Gov. Charlie Baker and 25 other U.S. governors say they’ll refuse to accept Syrian refugees

US President Barack Obama winks as he tells a joke about his place of birth during the White House Correspondents Association Dinner in Washington, DC, April 28, 2012. The annual event, which brings together US President Barack Obama, Hollywood celebrities, news media personalities and Washington correspondents, features comedian Jimmy Kimmel as the host. AFP PHOTO / Saul LOEB (Photo credit should read SAUL LOEB/AFP/GettyImages)

Gov. Charlie Baker and 25 other U.S. governors say they’ll refuse to accept Syrian refugees — citing security concerns on the heels of horrific terror attacks in Paris, and setting their states on a collision course with the White House.

“I think any conversation that involves this has to start with whatever process the federal government is going to put in place,” Baker said yesterday at the State House. “I think at this point in time we would have to be very cautious about accepting folks without learning a lot more about what the federal government plans look like.”

Baker said earlier this year he was open to the idea of accepting Syrian refugees, but said yesterday he’ll say no to any federal request that Massachusetts take in any refugees from Syria “until I know a lot more than I know now.”

Baker joined the governors of 25 other states — Alabama, Arizona, Arkansas, Florida, Georgia, Idaho, Illinois, Indiana, Iowa, Kansas, Kentucky, Louisiana, Maine, Michigan, Mississippi, Nebraska, New Hampshire, New Jersey, New Mexico, North Carolina, Ohio, Oklahoma, Tennessee, Texas and Wisconsin — in taking a stand against relocating Syrian refugees to their respective jurisdictions.chris-christie-137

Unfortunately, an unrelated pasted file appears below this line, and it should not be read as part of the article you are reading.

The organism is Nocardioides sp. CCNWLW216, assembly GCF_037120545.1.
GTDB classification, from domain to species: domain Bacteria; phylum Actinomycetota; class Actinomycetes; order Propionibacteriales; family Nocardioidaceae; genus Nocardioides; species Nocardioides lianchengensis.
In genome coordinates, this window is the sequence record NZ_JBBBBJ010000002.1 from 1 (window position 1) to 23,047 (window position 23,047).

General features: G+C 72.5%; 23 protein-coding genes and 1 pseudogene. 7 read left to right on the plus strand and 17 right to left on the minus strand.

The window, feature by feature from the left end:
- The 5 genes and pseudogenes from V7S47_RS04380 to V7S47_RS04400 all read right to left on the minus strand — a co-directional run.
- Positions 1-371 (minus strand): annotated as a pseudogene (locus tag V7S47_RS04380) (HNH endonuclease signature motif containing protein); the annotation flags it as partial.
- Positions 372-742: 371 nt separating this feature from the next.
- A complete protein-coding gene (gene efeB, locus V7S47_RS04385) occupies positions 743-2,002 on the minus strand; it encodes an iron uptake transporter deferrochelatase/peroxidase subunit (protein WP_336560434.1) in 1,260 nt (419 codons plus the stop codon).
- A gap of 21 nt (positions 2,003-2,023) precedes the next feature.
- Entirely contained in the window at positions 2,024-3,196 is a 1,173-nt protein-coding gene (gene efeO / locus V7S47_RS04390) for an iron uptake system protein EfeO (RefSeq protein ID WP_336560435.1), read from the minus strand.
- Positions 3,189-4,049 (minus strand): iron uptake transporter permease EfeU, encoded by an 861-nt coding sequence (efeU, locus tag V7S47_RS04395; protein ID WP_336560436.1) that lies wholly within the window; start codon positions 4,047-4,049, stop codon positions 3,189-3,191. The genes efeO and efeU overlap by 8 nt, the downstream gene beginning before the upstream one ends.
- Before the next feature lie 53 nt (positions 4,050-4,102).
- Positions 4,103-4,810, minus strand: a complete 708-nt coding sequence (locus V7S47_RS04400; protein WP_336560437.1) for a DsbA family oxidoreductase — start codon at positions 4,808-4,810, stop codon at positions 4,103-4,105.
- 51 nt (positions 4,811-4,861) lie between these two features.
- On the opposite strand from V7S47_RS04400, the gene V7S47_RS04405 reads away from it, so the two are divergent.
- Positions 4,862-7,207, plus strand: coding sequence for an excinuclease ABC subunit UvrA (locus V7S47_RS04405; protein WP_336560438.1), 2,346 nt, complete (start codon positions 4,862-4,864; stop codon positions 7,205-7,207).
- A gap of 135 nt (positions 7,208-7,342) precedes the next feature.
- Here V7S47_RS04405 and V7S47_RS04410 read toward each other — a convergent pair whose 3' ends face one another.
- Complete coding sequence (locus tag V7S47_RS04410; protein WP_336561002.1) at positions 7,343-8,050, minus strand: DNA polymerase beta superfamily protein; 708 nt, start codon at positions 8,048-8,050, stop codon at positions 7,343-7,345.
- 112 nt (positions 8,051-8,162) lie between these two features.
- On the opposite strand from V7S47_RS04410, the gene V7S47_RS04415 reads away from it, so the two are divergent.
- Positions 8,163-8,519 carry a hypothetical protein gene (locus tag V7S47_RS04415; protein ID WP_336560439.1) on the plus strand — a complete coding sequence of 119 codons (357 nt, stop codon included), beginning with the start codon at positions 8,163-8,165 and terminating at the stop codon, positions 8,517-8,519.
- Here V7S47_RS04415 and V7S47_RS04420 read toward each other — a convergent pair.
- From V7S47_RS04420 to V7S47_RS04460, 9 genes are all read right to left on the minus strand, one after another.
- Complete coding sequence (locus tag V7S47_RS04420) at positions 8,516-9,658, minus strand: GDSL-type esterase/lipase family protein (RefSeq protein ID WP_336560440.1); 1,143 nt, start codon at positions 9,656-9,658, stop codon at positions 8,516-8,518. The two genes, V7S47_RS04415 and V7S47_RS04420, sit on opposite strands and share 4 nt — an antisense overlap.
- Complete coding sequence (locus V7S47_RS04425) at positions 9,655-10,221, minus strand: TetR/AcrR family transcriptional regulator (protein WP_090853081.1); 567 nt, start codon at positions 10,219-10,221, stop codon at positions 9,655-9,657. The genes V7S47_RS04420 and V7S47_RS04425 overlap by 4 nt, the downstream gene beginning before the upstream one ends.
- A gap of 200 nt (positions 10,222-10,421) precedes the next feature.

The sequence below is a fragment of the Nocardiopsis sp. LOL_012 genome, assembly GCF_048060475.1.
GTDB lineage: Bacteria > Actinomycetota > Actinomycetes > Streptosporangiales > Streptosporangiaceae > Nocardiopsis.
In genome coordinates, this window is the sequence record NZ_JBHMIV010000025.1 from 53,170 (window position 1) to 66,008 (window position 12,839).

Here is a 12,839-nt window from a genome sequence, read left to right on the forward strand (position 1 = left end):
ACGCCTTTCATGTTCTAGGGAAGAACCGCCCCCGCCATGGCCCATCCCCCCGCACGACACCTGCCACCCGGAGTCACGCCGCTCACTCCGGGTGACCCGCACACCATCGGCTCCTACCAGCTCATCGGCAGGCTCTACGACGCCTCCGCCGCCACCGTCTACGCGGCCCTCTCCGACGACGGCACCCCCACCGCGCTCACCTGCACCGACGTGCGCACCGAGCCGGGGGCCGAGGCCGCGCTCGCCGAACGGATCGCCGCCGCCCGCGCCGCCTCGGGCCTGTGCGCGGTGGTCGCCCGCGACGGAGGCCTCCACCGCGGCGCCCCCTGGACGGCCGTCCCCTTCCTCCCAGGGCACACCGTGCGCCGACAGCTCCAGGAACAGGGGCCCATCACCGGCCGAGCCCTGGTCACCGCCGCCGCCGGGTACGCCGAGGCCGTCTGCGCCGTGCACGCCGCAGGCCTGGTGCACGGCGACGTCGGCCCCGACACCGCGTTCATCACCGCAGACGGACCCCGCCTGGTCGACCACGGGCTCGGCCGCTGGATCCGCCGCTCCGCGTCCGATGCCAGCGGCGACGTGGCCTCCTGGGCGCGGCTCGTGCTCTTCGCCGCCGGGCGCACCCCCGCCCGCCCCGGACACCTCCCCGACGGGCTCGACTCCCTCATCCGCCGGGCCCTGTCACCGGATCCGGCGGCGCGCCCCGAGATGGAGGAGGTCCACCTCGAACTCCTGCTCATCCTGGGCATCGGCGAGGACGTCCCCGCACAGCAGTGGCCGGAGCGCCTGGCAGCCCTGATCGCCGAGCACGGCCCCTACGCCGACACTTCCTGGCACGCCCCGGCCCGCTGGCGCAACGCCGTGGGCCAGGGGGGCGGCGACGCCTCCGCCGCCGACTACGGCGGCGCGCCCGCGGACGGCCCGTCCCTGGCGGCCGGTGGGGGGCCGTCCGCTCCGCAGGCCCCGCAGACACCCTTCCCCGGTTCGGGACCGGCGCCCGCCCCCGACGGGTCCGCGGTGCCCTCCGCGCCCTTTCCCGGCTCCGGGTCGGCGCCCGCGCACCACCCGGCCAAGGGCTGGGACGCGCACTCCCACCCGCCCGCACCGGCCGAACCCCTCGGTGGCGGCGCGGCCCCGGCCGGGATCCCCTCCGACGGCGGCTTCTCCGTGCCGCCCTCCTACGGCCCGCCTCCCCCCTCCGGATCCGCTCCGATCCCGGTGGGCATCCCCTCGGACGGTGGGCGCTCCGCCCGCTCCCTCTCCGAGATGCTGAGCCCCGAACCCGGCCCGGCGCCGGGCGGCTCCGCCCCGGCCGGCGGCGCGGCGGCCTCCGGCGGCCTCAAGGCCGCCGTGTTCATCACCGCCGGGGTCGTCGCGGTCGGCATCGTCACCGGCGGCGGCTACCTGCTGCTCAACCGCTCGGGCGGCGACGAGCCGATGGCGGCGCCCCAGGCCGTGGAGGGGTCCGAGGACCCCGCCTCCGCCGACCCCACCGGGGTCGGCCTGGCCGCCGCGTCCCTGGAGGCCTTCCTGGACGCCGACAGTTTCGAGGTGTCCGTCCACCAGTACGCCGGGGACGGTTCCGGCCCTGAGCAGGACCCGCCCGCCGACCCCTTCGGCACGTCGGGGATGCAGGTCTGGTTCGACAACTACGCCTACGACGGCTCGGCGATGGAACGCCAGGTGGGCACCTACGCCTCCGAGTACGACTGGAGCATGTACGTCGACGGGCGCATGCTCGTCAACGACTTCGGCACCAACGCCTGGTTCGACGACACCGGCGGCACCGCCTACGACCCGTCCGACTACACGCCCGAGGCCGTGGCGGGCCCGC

Yesterday’s rush of governors rejecting refugees came in response to President Obama’s insistence that he’ll take in displaced Syrians despite the terrorist attacks in Paris Friday that left 129 people dead and more than 300 injured.

One of the terrorists was reportedly found to be carrying a Syrian passport that was processed through a refugee camp in Greece.

The Obama administration announced in February the U.S. would accept 10,000 Syrian refugees over the next year. Since the beginning of the year, 62 of them have settled in the Bay State, according to the U.S. State Department’s Refugee Processing Center.
Baker’s reluctance to accept refugees has already put him at odds with leading Democrats in Washington and Boston.

U.S. Rep. Seth Moulton (D-Salem), an Iraq war veteran, called Baker’s decision “un-American.”

“Slamming the door on our refugees is morally wrong, un-American and not going to defeat ISIS. It’s acting out of fear,” said Moulton, who has been critical of Obama’s weak strategy against the Islamic State. “One thing I have always been proud of is that we never let the enemy change our values here in America.”

Mayor Martin J. Walsh indicated he’s prepared to accept refugees.

“As a city and as a country it is not our custom to turn our backs on people who are in need and who are innocent,” Walsh said.

“We have yet to receive guidelines from the federal or state government on how they will move forward,” the mayor said. “However should we be told that Boston is accepting refugees, we will work with our partners at the federal, state and local levels to ensure the safety of Boston residents.”

Marie-Claire Ribeill, honorary consul of France to Raleigh, N.C., told Boston Herald Radio yesterday that “the refugees are not the problem.”

“I think, yes, there might be some people that slip in and profit from the generosity of a Western state. But we can’t bend to terror again,” she said. “We can’t be afraid of offering asylum to a lot of very innocent people just in case there might be a rotten apple in the net.”


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